3 The mind of the dreaming man is fully satisfied with whatever happens to it. The agonizing question of possibility does not arise. Kill, plunder more quickly, love as much as you wish. And if you die, are you not sure of being roused from the dead? Let yourself be led. Events will not tolerate deferment. You have no name. Everything Is inestimably easy.

What power, I wonder, what power so much more generous than others confers this natural aspect upon the dream and makes me welcome unreservedly a throng of episodes whose strangeness would overwhelm me if they were hap- pening as I write this? And yet I can believe it with my own eyes, my own ears. That great day has come, that beast has spoken.

If man's awakening is harsher, if he breaks the spell too well, it is because he has been led to form a poor idea of expiation.

4 When the time comes when we can submit the dream to a methodical examination, when by methods yet to be determined we succeed in realizing the dream in its entirety (and that implies a memory discipline measurable in generations, but we can still begin by recording salient facts), when the dream's curve is developed with an unequalled breadth and regularity, then we can hope that mysteries which are not really mysteries will give way to the great Mystery. I believe in the future resolution of these two states -- outwardly so contradic- tory -- which are dream and reality, into a sort of absolute reality, a surreality, so to speak, I am aiming for its conquest, certain that I myself shall not attain it, but too indifferent to my death not to calculate the joys of such possession.

They say that not long ago, just before he went to sleep, Saint-Pol-Roux placed a placard on the door of his manor at Camaret which read: THE POET WORKS.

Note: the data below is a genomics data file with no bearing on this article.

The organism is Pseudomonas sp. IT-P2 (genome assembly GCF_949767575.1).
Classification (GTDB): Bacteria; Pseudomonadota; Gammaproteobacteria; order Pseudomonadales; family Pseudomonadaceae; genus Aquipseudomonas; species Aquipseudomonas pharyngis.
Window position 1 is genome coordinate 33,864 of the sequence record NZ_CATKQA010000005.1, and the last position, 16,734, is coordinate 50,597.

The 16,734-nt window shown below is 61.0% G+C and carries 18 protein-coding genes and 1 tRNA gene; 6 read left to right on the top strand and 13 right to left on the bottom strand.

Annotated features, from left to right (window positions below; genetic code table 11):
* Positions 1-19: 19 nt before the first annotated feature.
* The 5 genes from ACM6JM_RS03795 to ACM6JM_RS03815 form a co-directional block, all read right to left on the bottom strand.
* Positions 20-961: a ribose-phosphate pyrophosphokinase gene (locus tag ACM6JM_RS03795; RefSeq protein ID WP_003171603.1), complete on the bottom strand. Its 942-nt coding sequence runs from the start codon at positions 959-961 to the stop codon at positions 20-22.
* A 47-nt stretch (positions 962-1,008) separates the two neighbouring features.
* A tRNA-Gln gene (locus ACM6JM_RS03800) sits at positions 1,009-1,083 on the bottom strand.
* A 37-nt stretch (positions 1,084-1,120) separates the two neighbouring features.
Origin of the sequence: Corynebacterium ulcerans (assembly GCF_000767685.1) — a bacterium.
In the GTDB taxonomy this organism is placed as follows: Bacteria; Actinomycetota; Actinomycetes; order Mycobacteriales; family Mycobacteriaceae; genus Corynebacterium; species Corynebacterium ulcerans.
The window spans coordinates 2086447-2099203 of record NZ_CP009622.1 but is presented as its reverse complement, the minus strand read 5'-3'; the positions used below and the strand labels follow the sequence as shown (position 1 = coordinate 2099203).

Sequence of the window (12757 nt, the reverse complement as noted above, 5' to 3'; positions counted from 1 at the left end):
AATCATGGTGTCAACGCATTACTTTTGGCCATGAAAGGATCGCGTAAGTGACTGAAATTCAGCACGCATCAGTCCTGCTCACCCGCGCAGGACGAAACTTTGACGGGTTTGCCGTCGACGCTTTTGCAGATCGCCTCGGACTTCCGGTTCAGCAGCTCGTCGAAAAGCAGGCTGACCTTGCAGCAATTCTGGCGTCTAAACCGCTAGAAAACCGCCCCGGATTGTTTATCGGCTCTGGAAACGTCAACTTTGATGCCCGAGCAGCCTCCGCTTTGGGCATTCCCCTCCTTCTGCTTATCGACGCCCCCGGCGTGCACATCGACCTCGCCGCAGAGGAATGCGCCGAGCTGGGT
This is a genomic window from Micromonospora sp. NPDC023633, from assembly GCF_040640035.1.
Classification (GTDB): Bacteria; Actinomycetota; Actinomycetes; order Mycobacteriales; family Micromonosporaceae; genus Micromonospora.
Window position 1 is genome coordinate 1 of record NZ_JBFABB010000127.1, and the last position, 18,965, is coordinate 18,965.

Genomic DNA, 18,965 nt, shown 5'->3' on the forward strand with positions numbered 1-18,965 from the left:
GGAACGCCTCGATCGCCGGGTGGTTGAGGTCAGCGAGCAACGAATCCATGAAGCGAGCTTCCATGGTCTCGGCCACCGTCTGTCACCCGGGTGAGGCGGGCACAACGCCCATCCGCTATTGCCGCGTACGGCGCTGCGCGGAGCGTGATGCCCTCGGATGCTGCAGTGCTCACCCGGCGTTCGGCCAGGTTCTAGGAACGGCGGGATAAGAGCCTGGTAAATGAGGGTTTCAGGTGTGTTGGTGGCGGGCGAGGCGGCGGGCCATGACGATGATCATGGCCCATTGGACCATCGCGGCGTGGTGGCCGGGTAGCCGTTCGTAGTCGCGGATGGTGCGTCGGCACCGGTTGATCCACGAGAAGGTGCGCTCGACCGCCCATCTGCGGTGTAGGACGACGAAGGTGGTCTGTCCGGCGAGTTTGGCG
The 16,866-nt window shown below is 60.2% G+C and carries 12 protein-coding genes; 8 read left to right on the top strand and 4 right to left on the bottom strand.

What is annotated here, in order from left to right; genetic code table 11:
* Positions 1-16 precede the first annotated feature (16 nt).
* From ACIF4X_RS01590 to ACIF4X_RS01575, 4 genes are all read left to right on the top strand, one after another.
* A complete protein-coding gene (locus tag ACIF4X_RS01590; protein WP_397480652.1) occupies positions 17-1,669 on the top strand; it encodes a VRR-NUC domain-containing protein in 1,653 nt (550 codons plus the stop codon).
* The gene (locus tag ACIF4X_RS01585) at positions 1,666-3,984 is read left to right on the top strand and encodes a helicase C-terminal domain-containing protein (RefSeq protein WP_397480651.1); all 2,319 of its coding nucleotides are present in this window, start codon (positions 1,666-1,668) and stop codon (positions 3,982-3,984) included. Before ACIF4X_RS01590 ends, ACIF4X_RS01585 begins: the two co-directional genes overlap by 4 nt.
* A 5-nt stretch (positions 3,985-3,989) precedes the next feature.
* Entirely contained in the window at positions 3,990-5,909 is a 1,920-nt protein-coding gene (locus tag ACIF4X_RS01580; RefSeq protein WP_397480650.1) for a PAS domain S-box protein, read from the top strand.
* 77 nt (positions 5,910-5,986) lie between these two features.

There is still a great deal to say, but I did want to touch lightly, in passing, upon a subject which in itself would require a very long exposition with a dif- ferent precision. I shall return to it. For the time being my intention has been to see that justice was done to that hatred of the marvellous which rages in certain men, that ridicule under which they would like to crush it. Let us resolve, therefore: the Marvellous is always beautiful, everything marvellous is beautiful. Nothing but the Marvellous is beautiful.

... One night, before falling asleep, I became aware of a most bizarre sentence, clearly articulated to the point where it was impossible to change a word of it, but still separate from the sound of any voice. It came to me bearing no trace of the events with which I was involved at that time, at least to my conscious knowledge. It seemed to me a highly insistent sentence - a sentence, I might say, which knocked at the window. I quickly took note of it and was prepared to disregard it when something about its whole character held me back. The sentence truly astounded me. Unfortunately I still cannot remember the exact words to this day, but it was something like: 'A man is cut in half by the window'; but it can only suffer from ambiguity, accompanied as it was by the feeble visual representation of a walking man cut in half by a window perpendicular to the axis of his body. ^ It was probably a simple mat- ter of a man leaning on the window and then straightening up. But the window followed the movements of the man, and I realized that I was dealing with a very rare type of image. Immediately I had the idea of incorporating it into my poetic material, but no sooner had I invested it with poetic form than it went on to give way to a scarcely intermittent succession of sentences which surprised me no less than the first and gave me the impression of such a free gift that the control which I had had over myself up to that point seemed illusory and I no longer thought of anything but how to put an end to the interminable quarrel which was taking place within me.(3)